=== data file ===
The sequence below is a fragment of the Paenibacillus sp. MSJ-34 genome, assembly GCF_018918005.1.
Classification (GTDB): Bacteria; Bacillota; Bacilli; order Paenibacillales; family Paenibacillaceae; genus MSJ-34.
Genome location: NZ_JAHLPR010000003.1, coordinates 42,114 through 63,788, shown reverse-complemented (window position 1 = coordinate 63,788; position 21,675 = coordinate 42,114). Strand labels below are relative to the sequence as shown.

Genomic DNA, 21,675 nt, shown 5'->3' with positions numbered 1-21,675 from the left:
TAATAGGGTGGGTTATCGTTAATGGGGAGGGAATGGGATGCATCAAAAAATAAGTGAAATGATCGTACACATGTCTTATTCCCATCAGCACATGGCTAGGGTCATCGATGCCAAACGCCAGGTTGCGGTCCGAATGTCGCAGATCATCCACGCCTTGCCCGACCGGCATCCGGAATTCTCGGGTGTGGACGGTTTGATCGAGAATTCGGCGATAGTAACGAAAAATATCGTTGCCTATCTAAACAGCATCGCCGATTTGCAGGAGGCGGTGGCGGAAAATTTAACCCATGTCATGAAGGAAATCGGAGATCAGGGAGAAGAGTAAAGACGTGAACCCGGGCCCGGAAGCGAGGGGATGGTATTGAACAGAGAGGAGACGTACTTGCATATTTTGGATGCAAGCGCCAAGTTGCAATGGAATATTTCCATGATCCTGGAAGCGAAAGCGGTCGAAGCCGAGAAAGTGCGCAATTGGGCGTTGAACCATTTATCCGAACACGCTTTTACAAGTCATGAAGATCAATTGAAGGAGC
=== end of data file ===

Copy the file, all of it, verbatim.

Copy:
The sequence below is a fragment of the Paenibacillus sp. MSJ-34 genome, assembly GCF_018918005.1.
Classification (GTDB): Bacteria; Bacillota; Bacilli; order Paenibacillales; family Paenibacillaceae; genus MSJ-34.
Genome location: NZ_JAHLPR010000003.1, coordinates 42,114 through 63,788, shown reverse-complemented (window position 1 = coordinate 63,788; position 21,675 = coordinate 42,114). Strand labels below are relative to the sequence as shown.

Genomic DNA, 21,675 nt, shown 5'->3' with positions numbered 1-21,675 from the left:
TAATAGGGTGGGTTATCGTTAATGGGGAGGGAATGGGATGCATCAAAAAATAAGTGAAATGATCGTACACATGTCTTATTCCCATCAGCACATGGCTAGGGTCATCGATGCCAAACGCCAGGTTGCGGTCCGAATGTCGCAGATCATCCACGCCTTGCCCGACCGGCATCCGGAATTCTCGGGTGTGGACGGTTTGATCGAGAATTCGGCGATAGTAACGAAAAATATCGTTGCCTATCTAAACAGCATCGCCGATTTGCAGGAGGCGGTGGCGGAAAATTTAACCCATGTCATGAAGGAAATCGGAGATCAGGGAGAAGAGTAAAGACGTGAACCCGGGCCCGGAAGCGAGGGGATGGTATTGAACAGAGAGGAGACGTACTTGCATATTTTGGATGCAAGCGCCAAGTTGCAATGGAATATTTCCATGATCCTGGAAGCGAAAGCGGTCGAAGCCGAGAAAGTGCGCAATTGGGCGTTGAACCATTTATCCGAACACGCTTTTACAAGTCATGAAGATCAATTGAAGGAGC